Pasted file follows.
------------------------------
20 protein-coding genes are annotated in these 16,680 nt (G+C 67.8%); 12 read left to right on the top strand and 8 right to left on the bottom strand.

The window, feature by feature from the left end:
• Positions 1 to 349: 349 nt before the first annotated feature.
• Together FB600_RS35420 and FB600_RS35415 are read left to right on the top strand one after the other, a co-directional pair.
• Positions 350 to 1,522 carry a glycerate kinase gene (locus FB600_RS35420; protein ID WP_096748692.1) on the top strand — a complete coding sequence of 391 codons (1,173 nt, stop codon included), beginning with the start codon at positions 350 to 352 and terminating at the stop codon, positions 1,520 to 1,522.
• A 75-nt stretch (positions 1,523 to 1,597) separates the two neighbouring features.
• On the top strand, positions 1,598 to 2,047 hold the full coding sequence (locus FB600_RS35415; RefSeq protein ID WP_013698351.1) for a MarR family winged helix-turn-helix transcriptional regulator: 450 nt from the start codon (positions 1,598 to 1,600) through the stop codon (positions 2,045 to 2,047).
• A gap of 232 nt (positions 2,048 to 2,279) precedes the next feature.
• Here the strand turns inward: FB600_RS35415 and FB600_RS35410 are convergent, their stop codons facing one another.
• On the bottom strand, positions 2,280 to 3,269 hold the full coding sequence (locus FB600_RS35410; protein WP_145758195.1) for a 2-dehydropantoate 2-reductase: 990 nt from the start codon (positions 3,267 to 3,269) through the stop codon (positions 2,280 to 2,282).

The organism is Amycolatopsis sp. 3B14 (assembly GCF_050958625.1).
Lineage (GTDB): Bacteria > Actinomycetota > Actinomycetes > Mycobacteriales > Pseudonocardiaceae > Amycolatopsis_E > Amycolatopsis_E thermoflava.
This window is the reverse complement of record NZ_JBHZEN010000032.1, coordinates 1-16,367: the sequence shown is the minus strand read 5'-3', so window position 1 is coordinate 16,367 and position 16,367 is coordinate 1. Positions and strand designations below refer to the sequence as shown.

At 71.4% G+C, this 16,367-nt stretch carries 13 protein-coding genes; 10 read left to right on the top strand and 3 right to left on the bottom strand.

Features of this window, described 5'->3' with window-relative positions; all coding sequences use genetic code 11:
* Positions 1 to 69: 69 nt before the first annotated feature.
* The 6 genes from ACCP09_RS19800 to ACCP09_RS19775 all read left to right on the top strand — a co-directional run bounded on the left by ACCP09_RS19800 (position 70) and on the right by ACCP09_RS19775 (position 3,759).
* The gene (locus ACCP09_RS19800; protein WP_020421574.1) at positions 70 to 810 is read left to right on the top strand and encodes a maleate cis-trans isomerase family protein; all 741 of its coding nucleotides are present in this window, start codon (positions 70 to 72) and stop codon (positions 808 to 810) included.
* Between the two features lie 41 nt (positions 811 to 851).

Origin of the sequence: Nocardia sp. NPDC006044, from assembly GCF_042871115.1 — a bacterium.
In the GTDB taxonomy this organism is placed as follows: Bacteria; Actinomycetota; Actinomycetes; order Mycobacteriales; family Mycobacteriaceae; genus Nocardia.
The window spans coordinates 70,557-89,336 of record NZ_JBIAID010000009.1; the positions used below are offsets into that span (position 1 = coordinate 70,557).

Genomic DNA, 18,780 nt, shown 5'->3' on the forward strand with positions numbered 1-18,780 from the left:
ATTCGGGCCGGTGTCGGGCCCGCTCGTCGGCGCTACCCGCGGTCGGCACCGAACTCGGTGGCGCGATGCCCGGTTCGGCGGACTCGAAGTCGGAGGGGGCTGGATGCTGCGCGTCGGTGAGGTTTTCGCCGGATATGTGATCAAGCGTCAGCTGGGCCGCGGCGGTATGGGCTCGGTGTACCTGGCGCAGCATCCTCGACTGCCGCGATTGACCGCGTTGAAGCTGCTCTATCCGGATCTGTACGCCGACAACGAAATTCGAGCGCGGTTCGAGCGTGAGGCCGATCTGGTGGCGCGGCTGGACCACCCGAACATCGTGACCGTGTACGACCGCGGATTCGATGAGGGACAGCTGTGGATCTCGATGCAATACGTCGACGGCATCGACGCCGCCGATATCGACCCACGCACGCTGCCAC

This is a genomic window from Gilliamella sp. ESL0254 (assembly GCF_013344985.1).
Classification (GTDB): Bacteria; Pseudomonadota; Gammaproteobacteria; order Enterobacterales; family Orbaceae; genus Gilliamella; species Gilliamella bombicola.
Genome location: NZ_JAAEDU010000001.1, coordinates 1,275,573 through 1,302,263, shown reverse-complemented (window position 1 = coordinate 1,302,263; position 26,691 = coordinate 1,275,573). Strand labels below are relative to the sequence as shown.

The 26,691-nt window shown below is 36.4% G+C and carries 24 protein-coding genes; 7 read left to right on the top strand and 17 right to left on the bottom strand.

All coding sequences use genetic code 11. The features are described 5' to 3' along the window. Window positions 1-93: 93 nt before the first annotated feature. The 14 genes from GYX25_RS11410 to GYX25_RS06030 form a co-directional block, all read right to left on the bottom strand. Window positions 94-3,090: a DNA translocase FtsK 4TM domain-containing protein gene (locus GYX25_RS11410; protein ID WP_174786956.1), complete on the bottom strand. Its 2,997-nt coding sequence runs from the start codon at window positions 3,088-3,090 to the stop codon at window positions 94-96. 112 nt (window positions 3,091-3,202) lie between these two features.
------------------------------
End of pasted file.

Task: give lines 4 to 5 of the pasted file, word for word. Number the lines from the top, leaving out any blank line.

• Together FB600_RS35420 and FB600_RS35415 are read left to right on the top strand one after the other, a co-directional pair.
• Positions 350 to 1,522 carry a glycerate kinase gene (locus FB600_RS35420; protein ID WP_096748692.1) on the top strand — a complete coding sequence of 391 codons (1,173 nt, stop codon included), beginning with the start codon at positions 350 to 352 and terminating at the stop codon, positions 1,520 to 1,522.